At Duerden’s, gas is our most popular cooking surface. It’s responsive, easy to use, and tends to be less costly than radiant electric. With gas burners, you’ll be able to control the heat with precision and ease.
Shopping for gas can be overwhelming, since there are many different styles, costs, and performance models. However, the most important factors to understand are power, shape of the flame, and controllability.
The total output of the flame is determined by the gas output and how effectively oxygen is able to get to the flame. It is measured in BTUs, which stands for British Thermal Units. A BTU is the energy required to heat a pound of 68ºF water one degree.
Your BTU measurement comes from the gas output multiplied by how many BTUs that much gas can generate. You should have at least one burner that’s above 10,000 BTUs, but you don’t want all of them to be that high – you’ll want to look for a good spectrum. The best in class is Wolf, which stretches from 300 to 20,000 BTUs on each burner.
However, your BTU won’t tell you the other half of the power equation: the amount of oxygen that can get to the flame. Basic burners have a series of holes called orifices that release the gas around the cap. Advanced burners have the orifices machined at staggered intervals to allow more oxygen to each tip of flame, and others will elevate the burner or provide it with extra ventilation. The most expensive burners are made of brass and each orifice is precision-machined for just the right spacing and angle.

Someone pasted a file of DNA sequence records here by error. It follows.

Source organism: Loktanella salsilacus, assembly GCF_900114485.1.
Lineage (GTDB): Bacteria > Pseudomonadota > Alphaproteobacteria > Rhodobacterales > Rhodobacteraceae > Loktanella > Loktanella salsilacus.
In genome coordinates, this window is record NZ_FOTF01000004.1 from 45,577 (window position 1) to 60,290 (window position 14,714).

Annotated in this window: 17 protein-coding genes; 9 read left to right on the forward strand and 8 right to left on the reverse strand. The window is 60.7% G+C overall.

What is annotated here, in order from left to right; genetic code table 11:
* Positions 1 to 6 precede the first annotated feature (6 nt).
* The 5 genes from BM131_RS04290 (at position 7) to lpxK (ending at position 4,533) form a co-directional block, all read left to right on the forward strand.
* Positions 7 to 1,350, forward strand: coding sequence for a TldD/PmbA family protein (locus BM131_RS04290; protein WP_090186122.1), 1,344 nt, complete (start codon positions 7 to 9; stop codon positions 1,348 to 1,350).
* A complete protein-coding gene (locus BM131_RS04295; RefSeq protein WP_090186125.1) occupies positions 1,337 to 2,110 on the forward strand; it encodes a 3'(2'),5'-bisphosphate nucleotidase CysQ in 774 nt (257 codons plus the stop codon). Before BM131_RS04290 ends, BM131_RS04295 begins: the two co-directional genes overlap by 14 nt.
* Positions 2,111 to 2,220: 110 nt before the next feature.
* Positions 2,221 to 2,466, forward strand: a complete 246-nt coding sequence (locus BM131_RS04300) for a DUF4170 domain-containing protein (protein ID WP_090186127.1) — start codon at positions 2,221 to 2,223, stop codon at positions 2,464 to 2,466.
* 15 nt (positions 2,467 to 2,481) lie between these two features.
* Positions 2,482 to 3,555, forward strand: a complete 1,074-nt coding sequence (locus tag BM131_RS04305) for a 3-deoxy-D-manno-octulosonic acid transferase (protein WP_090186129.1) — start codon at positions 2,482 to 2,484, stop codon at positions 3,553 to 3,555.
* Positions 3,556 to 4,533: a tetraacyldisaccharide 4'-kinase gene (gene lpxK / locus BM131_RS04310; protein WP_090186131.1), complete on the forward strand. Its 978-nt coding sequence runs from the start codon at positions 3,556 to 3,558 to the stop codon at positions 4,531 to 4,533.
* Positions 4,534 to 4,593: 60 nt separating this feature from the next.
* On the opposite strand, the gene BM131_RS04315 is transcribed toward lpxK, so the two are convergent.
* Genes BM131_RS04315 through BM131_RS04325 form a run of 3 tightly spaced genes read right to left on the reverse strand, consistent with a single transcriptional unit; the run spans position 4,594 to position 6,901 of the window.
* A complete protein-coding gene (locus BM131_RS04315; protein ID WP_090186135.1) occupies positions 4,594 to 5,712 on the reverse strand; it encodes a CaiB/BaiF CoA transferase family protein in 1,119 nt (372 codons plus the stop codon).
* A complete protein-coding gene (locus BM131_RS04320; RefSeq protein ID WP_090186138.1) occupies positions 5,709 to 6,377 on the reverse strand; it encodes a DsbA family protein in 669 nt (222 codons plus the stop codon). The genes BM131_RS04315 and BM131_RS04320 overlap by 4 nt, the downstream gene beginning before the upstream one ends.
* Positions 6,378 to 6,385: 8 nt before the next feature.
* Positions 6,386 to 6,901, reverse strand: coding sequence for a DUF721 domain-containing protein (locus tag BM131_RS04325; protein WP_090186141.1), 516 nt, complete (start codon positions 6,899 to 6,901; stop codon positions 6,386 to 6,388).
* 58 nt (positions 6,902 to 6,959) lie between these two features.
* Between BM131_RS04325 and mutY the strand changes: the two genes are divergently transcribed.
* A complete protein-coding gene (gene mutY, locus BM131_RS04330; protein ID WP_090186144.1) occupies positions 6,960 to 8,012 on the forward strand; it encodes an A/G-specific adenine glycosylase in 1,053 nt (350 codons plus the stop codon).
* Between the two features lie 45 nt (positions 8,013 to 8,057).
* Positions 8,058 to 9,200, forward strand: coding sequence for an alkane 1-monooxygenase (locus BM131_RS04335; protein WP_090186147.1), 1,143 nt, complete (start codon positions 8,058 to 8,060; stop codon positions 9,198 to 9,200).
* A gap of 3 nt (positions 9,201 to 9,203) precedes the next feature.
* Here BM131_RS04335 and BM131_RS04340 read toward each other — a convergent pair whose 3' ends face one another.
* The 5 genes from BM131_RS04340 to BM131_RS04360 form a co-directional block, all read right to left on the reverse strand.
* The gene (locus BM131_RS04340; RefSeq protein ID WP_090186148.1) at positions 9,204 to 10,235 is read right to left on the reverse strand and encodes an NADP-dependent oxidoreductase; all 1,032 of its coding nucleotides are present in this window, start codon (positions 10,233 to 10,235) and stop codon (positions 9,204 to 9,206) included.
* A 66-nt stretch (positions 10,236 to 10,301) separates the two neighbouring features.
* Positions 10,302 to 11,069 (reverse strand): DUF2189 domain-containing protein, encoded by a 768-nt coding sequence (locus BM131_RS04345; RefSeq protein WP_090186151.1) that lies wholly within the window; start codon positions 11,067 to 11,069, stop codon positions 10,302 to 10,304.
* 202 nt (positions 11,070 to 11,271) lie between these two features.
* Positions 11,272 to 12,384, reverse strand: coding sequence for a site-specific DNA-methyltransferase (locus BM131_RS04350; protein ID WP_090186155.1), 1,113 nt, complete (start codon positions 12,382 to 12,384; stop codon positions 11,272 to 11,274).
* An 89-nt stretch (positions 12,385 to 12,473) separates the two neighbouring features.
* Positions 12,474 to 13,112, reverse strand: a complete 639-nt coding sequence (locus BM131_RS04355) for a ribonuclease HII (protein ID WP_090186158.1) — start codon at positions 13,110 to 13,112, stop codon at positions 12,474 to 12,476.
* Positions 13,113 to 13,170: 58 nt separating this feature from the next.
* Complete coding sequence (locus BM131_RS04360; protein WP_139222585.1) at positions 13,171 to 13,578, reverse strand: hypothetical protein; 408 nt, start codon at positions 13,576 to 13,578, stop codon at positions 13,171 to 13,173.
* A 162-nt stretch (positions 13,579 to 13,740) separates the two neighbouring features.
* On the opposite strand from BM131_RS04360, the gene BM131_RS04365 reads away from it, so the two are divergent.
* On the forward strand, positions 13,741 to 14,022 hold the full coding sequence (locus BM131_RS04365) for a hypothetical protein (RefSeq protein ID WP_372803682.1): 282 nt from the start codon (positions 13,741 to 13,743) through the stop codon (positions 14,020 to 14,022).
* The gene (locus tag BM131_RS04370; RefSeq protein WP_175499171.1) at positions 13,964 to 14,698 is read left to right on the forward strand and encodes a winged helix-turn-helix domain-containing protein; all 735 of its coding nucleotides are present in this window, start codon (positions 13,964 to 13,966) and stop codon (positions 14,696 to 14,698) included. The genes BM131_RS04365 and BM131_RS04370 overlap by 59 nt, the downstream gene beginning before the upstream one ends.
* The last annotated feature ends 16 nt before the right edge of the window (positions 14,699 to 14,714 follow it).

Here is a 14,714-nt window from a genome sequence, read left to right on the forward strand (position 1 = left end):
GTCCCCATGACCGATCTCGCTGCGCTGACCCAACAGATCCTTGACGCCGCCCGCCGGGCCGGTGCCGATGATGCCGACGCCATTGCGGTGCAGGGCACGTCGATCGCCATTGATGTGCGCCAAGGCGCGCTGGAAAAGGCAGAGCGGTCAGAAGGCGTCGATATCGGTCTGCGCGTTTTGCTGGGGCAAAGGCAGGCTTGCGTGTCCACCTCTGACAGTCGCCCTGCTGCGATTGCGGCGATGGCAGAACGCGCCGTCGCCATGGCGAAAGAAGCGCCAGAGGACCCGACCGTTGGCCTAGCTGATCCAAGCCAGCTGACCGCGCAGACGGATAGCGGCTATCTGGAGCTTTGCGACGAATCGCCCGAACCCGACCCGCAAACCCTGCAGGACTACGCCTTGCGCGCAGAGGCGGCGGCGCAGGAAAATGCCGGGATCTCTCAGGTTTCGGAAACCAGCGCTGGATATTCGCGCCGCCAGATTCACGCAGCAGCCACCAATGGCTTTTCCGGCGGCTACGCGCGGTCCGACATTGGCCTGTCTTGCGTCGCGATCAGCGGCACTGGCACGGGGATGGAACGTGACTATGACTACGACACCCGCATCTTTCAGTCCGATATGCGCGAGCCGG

The next important element in choosing a gas burner is the shape of the flame. Some gas flames shoot straight out, while others curl back into the center. Those that curl back are more efficient – they distribute the heat more evenly through the pan and the heat goes into the cooking instead of the room.
Some burners change the shape of the burner instead of the flame to accomplish this, and they work well. The GE Tri-Ring burner, which creates three concentric flame rings, and the Thermador star burner are examples of this.
The last critical element is the control throughout the entire temperature range. Control is affected by the valves, the diameter of the gas lines, the pressure regulators, and the placement of the burners.
A common cooking task is to bring something to a rolling boil, then reduce it to a gentle simmer. Entry level gas burners will have good high or a good low, but not both, and it will be difficult to transition from one to the other. More advanced burners offer low simmer by running two gas lines – one thinner and one thicker – to each burner. As you lower the heat, only the thin gas line is feeding the burner, which allows a very low flame that doesn’t blow out.
It’s hard to evaluate controllability by looking at a specification sheet, which is why we have so many live appliances for you to test out, so don’t be shy about trying different models and asking questions.
Now that you know what to look for in a gas burner, come on in to the showroom and test them out for yourself! If you’d like to learn more about other types of cooktops as well, check out our post on induction cooking.